|dc.description.abstract||Global mobile traffic is expected to continue to increase at an astonishing rate in the future, due to the ever-increasing number of mobile phone subscribers and the adoption of smart devices which generate significantly more mobile traffic. To satisfy this growth in demand, it is envisioned that future 5th Generation (5G) mobile networks will utilize lower powered small-cell base stations and base stations with large antenna arrays to greatly improve network coverage and capacity. A power amplifier (PA) is a critical component in a base station’s transmitter, required to boost the signal power such that it is high enough for transmission to the intended receiver. The design of the PA for 5G base stations, however, presents new challenges to designers.
When driven with modern wideband communication signals, the PA must be both efficient and linear in order to minimize power consumption, improve reliability, maintain transmission accuracy, and avoid interference with neighbouring signals. In conventional high-powered macrocell base station designs, the aforementioned requirements are usually satisfied using a two-step procedure. First, the PA is designed using a Doherty power amplifier (DPA) topology, which has high efficiency, but poor linearity. Then, digital predistortion (DPD) linearization techniques are applied to ensure that the DPA attains the required linearity performance. However, for the lower-powered PAs needed in small cells and large antenna arrays, the relatively high power overhead of DPD techniques, which does not scale down as the power range of the PA decreases, make them unattractive PA linearization solutions.
In response, a new PA linearization technique is proposed and developed in this thesis. It is based on the design and addition of a linearization amplifier (LA), an approach which can help the PA attain the required linearity even when it is driven with modern communication signals with very wide bandwidths. Of particular note, the LA’s power consumption is relatively low, it scales with the PA’s power range, and it does not increase with signal bandwidth. These qualities make it highly suitable for use with PAs in future 5G small-cell base stations and base stations with large antenna arrays.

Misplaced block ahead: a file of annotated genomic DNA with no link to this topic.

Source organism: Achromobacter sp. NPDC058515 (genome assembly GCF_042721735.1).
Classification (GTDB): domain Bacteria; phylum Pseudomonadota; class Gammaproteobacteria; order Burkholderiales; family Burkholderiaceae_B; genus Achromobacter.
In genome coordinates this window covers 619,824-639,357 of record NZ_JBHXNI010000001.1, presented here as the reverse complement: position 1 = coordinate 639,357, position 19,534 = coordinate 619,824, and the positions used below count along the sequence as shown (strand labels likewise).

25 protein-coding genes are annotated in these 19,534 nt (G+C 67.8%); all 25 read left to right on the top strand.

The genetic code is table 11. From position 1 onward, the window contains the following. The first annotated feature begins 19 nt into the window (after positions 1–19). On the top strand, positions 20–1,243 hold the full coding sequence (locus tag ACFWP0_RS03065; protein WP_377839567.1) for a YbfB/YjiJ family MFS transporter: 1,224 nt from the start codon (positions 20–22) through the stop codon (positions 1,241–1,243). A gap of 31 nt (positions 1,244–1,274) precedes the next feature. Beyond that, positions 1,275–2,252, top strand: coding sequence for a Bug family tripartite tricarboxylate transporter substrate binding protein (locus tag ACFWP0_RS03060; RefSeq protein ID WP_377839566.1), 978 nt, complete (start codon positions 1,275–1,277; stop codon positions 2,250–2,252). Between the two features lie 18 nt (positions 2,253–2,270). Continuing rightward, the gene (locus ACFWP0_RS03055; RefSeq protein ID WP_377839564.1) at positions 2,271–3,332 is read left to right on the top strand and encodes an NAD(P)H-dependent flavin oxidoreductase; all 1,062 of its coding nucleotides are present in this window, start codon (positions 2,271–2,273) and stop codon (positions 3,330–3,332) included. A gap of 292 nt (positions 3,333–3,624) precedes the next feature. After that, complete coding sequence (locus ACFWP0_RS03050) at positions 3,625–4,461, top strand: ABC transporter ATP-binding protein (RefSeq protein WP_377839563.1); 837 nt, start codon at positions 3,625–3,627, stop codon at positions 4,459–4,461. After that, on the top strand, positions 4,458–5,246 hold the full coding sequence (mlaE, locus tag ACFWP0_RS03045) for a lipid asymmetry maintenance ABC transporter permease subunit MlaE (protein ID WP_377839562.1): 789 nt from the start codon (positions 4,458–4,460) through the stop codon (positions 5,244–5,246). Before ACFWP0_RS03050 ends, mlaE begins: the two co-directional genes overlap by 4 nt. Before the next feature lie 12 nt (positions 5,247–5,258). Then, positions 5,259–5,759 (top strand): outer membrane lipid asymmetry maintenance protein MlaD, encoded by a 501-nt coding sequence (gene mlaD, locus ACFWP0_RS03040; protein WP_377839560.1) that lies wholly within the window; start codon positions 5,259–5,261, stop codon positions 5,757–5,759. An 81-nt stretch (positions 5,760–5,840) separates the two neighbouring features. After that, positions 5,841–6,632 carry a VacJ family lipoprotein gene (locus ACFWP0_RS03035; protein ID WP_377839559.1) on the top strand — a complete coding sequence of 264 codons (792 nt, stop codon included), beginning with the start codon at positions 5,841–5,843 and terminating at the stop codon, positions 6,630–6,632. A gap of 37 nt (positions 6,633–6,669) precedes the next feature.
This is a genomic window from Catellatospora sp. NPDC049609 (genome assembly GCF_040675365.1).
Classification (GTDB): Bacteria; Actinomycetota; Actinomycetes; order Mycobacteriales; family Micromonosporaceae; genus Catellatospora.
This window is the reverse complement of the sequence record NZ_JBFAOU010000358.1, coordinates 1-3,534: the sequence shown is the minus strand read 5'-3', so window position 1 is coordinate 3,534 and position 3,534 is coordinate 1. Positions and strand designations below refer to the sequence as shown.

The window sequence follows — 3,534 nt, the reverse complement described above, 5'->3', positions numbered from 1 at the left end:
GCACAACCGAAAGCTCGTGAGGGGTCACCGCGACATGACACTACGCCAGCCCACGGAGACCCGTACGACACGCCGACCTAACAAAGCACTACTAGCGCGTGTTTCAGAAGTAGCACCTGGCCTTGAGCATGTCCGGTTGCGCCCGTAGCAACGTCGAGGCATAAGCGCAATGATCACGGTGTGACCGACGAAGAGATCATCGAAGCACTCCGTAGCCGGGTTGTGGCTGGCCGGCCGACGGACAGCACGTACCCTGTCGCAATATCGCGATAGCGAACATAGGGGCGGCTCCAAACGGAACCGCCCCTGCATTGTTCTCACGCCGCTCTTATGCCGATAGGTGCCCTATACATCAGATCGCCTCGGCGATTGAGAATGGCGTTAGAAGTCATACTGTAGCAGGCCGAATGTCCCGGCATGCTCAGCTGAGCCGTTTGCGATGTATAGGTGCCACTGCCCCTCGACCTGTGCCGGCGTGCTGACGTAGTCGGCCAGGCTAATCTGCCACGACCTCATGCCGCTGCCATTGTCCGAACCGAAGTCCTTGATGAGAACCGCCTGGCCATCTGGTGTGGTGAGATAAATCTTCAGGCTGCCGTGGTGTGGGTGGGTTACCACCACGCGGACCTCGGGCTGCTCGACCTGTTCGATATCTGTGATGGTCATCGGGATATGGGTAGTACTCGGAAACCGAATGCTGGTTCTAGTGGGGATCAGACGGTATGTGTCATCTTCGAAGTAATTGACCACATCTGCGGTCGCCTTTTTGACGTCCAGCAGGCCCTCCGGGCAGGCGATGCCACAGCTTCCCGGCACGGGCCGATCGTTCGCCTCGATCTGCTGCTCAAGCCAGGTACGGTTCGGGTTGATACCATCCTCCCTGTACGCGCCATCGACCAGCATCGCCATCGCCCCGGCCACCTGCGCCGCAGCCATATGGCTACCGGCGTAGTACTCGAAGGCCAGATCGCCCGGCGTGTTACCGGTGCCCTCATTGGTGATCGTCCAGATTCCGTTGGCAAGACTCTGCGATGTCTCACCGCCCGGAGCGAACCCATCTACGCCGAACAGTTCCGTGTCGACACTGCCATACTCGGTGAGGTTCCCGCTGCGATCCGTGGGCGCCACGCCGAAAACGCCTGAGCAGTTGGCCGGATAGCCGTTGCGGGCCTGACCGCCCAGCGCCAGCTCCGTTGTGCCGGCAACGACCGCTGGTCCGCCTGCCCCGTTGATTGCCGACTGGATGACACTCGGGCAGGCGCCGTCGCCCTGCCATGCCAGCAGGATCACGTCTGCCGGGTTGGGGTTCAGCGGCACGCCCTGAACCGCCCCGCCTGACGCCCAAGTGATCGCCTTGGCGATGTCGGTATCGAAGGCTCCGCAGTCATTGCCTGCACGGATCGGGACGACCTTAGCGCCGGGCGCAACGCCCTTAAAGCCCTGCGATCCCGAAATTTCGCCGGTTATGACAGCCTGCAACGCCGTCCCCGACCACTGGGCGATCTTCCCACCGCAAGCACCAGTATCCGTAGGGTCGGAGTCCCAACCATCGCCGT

To validate the proposed technique’s effectiveness, a prototype circuit was designed, fabricated and applied to a high peak efficiency 6 W class AB PA with a centre frequency of 850 MHz. When stimulated by a wideband 40 MHz signal, the PA’s adjacent channel leakage ratio (ACLR) was improved by up to 13 dB after the addition of the LA. This enabled the PA to achieve an ACLR of about -45 dBc without the use of any other linearization techniques. Significant ACLR improvements were also observed for signals with even wider bandwidths of up to 160 MHz. Moreover, it was shown that the LA could be used in conjunction with a simple predistorter to further improve the efficiency and linearity of the class AB PA.
Next, the LA is augmented with a conventional DPA design to form a new linear DPA topology that was able to achieve a better linearity-efficiency trade-off compared to the linearized class AB PA. To accomplish this, a study of the interactions between the LA and DPA circuitries was conducted and a design strategy was developed to determine the circuit parameters that maximized ACLR improvement while minimizing power consumption. For validation purposes, this strategy was applied to design a proof-of-concept prototype with a centre frequency of 800 MHz and a peak envelope power of 12 W. With the addition of the LA, a more than 11 dB improvement of the ACLR was obtained at the prototype’s output when it was driven with signals with up to 40 MHz of modulation bandwidth: an ACLR of about -45 dBc or better was achieved over wide average power range. As expected, the efficiency of the linear DPA topology remained significantly higher than the linearized class AB PA for all signals tested.
Another challenge faced in particular by PAs in a large antenna array, is that it will experience dynamic load impedance variations due to antenna coupling. This unwanted variation in the load impedance can cause instability and significant distortions at the output of the PA that is difficult to remedy using conventional techniques. To address these issues, it is shown in the last part of this thesis that the LA can be used to mitigate this problem by minimizing the amount of load impedance variation seen by the PA due to antenna coupling, such that it remains closer to its optimal value, and by maintaining excellent linearization across a wide range of load impedance values.||en